Updated October, 2015


We are required by law to maintain the privacy of your protected health information (PHI).  We will only disclose pertinent PHI for essential clinical purposes such as discussions with specialist doctors or hospitals, to convey information to you or your POA, for insurance purposes to obtain payment, or to federal or state agencies when mandated by law.  We will use only limited identifying information in the office when we call patients or speak to them about certain items, and we will always assure that such information is kept as limited and confidential as is possible.  Any other disclosure of PHI will be done only with your consent.  Under all circumstances we will only disclose the minimal amount of PHI that is necessary for the particular purpose for which it is used.  We will use every precaution to assure that your PHI is always protected. If we do determine that your PHI has been breached or exposed, we will report that to you immediately.

We typically communicate with patients, doctors, and nurses by email, fax, or phone.  We will not include any identifying information in our correspondence other than a patient’s name, and we typically use only part of the name (First name, last initial).  Our email is hosted locally and is secure; we utilize every precaution to assure that no one will be able to access our correspondence other than those to who it is directed.  If a patient prefers that the practice not convey PHI through a specific means, such as email, such a request can be made to the practice in writing, and other accommodations can be made for communication.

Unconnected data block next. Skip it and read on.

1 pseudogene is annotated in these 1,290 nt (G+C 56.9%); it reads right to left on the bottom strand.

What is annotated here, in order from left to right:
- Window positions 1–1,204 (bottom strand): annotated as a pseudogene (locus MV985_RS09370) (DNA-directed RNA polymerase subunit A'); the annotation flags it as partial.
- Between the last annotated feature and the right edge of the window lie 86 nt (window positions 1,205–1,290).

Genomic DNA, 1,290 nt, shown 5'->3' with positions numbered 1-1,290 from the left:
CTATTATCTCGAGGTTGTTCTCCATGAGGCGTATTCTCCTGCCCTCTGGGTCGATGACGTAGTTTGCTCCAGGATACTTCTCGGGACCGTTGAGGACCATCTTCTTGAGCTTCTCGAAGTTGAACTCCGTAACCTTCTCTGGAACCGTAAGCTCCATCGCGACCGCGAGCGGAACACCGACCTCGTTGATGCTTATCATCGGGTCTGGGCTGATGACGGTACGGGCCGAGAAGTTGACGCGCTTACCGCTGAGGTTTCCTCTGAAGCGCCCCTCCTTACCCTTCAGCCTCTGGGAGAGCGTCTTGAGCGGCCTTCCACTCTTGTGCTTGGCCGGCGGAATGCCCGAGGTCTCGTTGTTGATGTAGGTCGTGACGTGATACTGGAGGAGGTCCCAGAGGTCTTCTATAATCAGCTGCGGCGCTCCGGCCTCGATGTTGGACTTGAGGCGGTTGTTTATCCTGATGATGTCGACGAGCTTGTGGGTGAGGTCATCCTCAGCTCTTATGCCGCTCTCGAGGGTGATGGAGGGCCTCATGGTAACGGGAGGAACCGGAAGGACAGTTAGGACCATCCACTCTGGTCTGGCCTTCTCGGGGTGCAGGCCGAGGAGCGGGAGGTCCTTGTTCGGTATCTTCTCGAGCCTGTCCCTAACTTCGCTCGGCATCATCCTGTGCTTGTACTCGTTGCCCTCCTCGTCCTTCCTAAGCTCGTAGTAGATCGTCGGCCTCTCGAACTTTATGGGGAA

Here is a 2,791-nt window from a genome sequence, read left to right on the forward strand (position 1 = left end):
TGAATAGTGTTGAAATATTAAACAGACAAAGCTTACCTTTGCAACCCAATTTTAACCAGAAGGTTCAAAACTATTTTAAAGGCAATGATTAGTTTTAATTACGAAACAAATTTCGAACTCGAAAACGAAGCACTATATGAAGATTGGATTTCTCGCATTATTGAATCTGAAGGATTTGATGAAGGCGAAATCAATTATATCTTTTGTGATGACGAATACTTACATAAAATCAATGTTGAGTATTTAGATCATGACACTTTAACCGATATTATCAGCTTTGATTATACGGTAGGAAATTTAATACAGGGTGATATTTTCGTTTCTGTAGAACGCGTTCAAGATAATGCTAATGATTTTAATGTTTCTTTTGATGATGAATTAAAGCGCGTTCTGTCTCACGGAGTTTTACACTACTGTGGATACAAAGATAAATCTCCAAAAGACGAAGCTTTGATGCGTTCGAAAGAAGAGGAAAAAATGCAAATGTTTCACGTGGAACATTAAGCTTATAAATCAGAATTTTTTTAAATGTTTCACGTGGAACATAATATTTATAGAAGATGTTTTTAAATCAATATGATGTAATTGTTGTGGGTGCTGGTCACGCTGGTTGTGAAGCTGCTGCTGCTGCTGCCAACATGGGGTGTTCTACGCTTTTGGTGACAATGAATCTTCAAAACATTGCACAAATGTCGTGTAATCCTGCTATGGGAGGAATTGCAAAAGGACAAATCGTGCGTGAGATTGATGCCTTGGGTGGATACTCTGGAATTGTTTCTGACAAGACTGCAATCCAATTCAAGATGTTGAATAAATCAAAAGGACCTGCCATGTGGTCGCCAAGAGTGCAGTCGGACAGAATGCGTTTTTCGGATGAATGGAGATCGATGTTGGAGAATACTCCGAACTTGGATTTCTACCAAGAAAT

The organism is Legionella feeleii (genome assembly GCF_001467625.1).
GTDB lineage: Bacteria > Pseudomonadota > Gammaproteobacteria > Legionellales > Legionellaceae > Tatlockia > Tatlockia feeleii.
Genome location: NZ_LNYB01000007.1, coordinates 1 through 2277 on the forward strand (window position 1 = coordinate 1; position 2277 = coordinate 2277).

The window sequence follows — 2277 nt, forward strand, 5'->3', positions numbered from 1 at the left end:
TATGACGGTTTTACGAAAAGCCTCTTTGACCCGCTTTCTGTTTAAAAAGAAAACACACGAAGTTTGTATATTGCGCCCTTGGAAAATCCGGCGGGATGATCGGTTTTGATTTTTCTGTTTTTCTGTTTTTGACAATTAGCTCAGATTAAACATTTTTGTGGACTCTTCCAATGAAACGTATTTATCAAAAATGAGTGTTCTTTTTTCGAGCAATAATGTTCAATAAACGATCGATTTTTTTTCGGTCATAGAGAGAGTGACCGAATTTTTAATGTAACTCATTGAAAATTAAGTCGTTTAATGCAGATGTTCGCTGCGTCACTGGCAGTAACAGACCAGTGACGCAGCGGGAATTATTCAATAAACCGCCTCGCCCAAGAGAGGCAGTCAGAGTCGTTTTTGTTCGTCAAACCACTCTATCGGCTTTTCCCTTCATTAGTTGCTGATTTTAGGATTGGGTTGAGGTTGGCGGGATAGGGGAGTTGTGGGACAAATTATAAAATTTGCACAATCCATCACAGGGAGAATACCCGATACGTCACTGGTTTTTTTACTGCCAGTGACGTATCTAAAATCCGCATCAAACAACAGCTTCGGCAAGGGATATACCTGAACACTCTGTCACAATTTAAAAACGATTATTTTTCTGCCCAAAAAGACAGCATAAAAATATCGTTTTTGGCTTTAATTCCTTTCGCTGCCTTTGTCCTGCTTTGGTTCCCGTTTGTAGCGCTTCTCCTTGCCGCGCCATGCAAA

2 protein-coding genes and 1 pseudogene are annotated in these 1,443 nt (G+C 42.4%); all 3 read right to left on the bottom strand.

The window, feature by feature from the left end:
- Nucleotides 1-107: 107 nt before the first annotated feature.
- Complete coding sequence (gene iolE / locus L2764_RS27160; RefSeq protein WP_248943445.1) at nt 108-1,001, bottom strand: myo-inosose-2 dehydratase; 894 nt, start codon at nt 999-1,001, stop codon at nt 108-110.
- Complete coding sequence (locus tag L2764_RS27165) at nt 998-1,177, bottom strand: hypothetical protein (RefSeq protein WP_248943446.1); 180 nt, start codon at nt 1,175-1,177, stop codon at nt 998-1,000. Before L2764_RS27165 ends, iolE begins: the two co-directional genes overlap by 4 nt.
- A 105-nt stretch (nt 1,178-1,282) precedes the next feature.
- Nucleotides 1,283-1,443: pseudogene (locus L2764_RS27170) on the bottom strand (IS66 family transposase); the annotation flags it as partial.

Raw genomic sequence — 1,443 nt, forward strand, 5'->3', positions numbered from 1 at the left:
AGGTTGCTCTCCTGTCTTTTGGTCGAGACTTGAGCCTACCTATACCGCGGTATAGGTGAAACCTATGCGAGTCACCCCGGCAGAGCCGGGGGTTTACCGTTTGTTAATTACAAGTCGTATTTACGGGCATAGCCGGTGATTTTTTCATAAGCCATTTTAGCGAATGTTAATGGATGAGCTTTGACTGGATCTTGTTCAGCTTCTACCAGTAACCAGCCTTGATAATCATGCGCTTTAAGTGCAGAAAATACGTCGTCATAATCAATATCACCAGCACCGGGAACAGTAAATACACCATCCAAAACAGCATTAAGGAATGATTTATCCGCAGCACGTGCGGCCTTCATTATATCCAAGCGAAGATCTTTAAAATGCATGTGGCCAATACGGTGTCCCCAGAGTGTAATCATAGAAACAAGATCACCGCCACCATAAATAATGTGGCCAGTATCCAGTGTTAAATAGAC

At times we may be asked by family members, physicians, or even friends to disclose medical information about you.  We will only send such information if the person requesting such information is a POA, a person you designate as being able to access information, or a physician who you are currently seeing.  We will always provide PHI to a hospital or health center if they require that information for clinical purposes.  We will also provide information for public health purposes if requested.  There are also extenuating circumstances such as subpoenas, law enforcement demands, or even mandates by  federal health agencies when we will be asked to provide limited PHI, and in those circumstances we will comply.